ATMS 790
Spring 2018
GRADUATE SEMINAR
Extreme Weather Events and Climate


Students, papers, and schedule


Presentation Hints

Presentation Examples
(good and not so good)

Time and Place: Monday 4 to 5 pm, Orvis Nursing Building OB 202

Taught by: Mae Gustin, Pat Arnott,
Environmental Science and Atmospheric Science Programs.

Gustin Office Hours: By appointment, Monday, Fleischmann Agriculture, RM 126.
Arnott Office Hours: 1 pm to 3 pm, Wednesday, Leifson Physics RM 213

GRADES:
Written Critiques: 15%. Dr. Gustin will anonymously appoint 2 students each week for written critiques of the presentation that week.
Participation : 35% (come to class, ask questions, make comments, tell science jokes)
Presentation: 50%

Students will present a paper from the scientific literature relevant to the seminar topic, but ideally something they have not yet mastered, so that the seminar provides both public speaking experience and enhanced mastery of the literature. Each student should pick a paper to read at least 1.5 weeks before the class or sooner (latter preferred) and send the citation to Dr. Gustin and Dr. Arnott. This will allow for agreement among the student and instructors regarding the paper to be presented. Presentation should last ~ 30 minutes. Students are encouraged to discuss their paper and present their slides to an instructor of the class the week before their presentation. The paper presentation schedule, papers, and presentations given will be posted on Dr. Arnott's webpage. Everyone in the class will read the article in advance of the presentation, and an informal discussion will follow. Students will be graded on their presentation and discussion in the seminar. Students will also be assigned to provide 2 to 3 anonymous written critiques of presentations. Grades will be based on presentation 50%, participation that includes attendance and discussion 35%, and 2 written critiques of others presentations 15%. Seminar topics will strengthen student preparation for their thesis/dissertation, and broaden their knowledge of extreme weather events and climate, both of which are relevant to all biogeochemical cycles. We anticipate and encourage an eclectic mixture of topics.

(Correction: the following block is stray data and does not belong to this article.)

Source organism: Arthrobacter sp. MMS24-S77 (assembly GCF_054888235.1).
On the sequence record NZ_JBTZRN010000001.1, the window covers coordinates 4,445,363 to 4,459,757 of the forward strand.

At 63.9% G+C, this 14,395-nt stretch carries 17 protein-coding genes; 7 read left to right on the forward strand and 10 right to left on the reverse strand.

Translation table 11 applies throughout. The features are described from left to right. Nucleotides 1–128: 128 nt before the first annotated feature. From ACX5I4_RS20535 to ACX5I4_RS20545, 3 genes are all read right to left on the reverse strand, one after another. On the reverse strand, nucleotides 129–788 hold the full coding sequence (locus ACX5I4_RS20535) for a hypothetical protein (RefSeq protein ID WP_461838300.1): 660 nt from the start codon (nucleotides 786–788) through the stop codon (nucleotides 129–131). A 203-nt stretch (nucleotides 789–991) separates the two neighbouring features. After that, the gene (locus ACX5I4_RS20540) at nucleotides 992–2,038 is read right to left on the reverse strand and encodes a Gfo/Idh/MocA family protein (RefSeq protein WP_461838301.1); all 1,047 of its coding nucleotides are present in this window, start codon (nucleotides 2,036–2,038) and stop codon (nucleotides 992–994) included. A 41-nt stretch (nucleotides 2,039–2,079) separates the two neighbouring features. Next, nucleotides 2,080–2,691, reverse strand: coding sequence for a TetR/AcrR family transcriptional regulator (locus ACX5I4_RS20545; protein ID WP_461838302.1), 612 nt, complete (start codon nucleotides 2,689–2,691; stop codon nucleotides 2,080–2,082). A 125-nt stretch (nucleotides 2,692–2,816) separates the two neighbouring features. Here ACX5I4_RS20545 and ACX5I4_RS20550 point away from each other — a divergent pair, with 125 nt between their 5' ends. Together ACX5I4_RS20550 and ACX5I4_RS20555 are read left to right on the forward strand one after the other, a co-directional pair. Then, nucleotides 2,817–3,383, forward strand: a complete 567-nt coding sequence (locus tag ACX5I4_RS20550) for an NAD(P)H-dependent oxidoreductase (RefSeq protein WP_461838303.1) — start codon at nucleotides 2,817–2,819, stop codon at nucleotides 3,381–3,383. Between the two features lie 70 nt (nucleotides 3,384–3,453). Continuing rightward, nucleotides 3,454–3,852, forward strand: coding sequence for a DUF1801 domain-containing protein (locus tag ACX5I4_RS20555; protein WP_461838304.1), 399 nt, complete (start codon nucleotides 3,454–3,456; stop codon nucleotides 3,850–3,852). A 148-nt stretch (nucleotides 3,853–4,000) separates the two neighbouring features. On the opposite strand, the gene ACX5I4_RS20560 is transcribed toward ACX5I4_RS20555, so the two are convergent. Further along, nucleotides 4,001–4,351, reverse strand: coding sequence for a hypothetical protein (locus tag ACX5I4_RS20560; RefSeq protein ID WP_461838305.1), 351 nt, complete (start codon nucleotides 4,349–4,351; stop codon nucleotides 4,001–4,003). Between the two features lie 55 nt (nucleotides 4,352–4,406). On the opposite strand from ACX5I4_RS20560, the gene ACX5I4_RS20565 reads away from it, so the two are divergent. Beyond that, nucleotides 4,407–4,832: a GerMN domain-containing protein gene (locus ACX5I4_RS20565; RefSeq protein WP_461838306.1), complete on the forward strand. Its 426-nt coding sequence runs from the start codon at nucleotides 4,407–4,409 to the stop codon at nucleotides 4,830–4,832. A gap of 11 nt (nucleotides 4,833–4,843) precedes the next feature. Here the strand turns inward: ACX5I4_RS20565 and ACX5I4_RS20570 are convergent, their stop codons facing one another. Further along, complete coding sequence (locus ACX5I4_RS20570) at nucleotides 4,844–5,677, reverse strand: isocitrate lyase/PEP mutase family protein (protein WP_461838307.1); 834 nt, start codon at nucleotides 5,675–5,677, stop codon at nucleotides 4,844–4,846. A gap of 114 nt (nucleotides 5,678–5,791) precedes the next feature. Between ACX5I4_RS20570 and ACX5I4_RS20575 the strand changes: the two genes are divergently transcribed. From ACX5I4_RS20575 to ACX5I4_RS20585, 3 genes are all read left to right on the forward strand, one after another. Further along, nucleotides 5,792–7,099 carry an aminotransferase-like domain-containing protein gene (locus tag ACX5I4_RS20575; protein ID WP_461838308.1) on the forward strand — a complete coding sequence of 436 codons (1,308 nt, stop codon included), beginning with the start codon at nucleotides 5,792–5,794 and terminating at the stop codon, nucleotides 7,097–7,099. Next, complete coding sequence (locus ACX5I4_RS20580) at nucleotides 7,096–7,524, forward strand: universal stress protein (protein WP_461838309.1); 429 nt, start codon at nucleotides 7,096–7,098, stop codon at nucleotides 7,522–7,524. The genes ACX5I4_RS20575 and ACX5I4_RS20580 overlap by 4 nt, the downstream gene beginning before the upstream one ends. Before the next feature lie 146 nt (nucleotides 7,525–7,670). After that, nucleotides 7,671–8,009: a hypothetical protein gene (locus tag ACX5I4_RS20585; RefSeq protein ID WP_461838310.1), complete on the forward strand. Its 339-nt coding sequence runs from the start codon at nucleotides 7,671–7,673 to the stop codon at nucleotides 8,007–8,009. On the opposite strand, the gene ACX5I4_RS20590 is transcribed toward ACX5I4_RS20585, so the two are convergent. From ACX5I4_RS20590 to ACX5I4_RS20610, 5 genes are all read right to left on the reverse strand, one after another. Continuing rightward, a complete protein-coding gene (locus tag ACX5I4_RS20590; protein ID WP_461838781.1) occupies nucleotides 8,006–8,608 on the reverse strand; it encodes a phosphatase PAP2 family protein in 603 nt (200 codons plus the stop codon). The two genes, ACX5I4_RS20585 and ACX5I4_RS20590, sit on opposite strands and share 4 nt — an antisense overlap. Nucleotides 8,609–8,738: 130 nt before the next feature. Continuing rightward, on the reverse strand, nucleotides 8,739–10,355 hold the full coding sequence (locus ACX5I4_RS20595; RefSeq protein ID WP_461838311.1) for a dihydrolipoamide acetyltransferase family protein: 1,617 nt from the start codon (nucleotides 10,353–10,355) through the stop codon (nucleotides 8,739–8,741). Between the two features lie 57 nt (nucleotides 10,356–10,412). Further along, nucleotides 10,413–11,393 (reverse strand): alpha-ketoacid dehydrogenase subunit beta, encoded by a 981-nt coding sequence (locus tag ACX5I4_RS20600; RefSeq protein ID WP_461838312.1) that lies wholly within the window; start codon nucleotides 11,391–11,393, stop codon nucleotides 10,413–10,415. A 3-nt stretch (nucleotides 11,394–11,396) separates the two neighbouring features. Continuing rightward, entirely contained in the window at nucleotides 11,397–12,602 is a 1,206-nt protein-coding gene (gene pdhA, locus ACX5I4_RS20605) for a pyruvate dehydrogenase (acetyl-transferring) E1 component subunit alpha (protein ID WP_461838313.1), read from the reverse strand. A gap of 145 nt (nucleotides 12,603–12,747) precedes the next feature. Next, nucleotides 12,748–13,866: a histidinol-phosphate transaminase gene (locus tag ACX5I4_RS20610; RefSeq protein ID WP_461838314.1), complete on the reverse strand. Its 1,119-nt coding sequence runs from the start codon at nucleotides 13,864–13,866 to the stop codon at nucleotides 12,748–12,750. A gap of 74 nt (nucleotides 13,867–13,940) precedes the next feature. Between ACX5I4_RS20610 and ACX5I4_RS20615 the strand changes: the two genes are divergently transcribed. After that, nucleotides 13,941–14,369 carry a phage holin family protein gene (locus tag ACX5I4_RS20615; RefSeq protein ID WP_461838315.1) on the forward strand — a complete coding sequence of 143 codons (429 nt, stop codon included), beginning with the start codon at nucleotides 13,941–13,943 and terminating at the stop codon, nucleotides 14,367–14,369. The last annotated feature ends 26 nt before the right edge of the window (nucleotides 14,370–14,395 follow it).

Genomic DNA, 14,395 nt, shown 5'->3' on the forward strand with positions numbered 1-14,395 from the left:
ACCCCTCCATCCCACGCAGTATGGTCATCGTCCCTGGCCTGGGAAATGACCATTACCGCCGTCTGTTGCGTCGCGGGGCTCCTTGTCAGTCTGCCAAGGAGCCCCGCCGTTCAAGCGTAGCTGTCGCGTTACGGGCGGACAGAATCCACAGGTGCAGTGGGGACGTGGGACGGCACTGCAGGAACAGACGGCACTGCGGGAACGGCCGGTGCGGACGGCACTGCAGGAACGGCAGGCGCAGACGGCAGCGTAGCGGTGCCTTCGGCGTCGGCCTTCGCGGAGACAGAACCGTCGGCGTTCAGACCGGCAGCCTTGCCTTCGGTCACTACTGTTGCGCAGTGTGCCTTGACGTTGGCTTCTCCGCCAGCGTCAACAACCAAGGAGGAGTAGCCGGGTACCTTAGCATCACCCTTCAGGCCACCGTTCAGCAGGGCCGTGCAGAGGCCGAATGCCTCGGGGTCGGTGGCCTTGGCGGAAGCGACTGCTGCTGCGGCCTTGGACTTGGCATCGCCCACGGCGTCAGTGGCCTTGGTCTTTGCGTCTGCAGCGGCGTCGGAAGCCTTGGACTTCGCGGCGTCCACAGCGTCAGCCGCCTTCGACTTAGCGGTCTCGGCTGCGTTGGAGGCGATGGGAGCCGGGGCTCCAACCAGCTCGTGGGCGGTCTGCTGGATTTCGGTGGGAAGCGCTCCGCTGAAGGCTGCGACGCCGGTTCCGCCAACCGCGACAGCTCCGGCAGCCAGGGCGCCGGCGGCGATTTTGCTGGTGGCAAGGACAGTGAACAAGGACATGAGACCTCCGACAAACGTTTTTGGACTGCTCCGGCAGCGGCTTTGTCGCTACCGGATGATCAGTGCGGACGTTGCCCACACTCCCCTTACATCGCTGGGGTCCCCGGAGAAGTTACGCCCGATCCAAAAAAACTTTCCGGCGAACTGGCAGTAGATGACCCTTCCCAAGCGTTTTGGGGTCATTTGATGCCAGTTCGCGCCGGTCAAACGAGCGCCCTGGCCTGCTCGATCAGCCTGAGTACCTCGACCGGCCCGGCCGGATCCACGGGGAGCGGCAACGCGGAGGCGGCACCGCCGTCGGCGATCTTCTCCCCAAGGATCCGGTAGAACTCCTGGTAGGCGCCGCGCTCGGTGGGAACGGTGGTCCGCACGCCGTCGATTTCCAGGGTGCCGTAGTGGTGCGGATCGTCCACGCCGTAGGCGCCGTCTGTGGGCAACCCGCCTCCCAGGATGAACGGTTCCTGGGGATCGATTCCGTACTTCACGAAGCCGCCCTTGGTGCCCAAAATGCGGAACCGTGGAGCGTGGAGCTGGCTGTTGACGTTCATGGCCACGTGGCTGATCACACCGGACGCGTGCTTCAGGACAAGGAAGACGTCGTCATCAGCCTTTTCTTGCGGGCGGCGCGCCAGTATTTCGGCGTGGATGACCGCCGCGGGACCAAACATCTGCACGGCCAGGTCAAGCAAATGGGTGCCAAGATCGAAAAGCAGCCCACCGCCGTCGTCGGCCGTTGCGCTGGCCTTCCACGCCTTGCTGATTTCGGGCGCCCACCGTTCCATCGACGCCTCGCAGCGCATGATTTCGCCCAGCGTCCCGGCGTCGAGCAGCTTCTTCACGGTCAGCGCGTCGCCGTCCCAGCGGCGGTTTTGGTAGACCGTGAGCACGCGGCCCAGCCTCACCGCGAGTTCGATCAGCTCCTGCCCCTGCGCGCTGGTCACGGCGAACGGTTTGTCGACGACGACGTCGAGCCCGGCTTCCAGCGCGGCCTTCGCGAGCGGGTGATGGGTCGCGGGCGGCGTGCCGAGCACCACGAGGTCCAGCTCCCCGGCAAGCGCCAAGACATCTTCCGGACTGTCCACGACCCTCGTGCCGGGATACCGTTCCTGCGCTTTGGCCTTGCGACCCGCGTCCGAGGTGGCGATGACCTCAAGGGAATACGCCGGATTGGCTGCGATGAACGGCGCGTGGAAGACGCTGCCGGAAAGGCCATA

UNR Disability Statement

 

 

EXAMPLE SEMINAR EVALUATION FORM

Examples of presentations that connect, and deliver urgent climate analysis
Kelly Redmond's 2014 Tyndall Lecture at AGU (youtube video)
Kelly Redmond's 2008 Climate Talk at UNR (powerpoint presentation)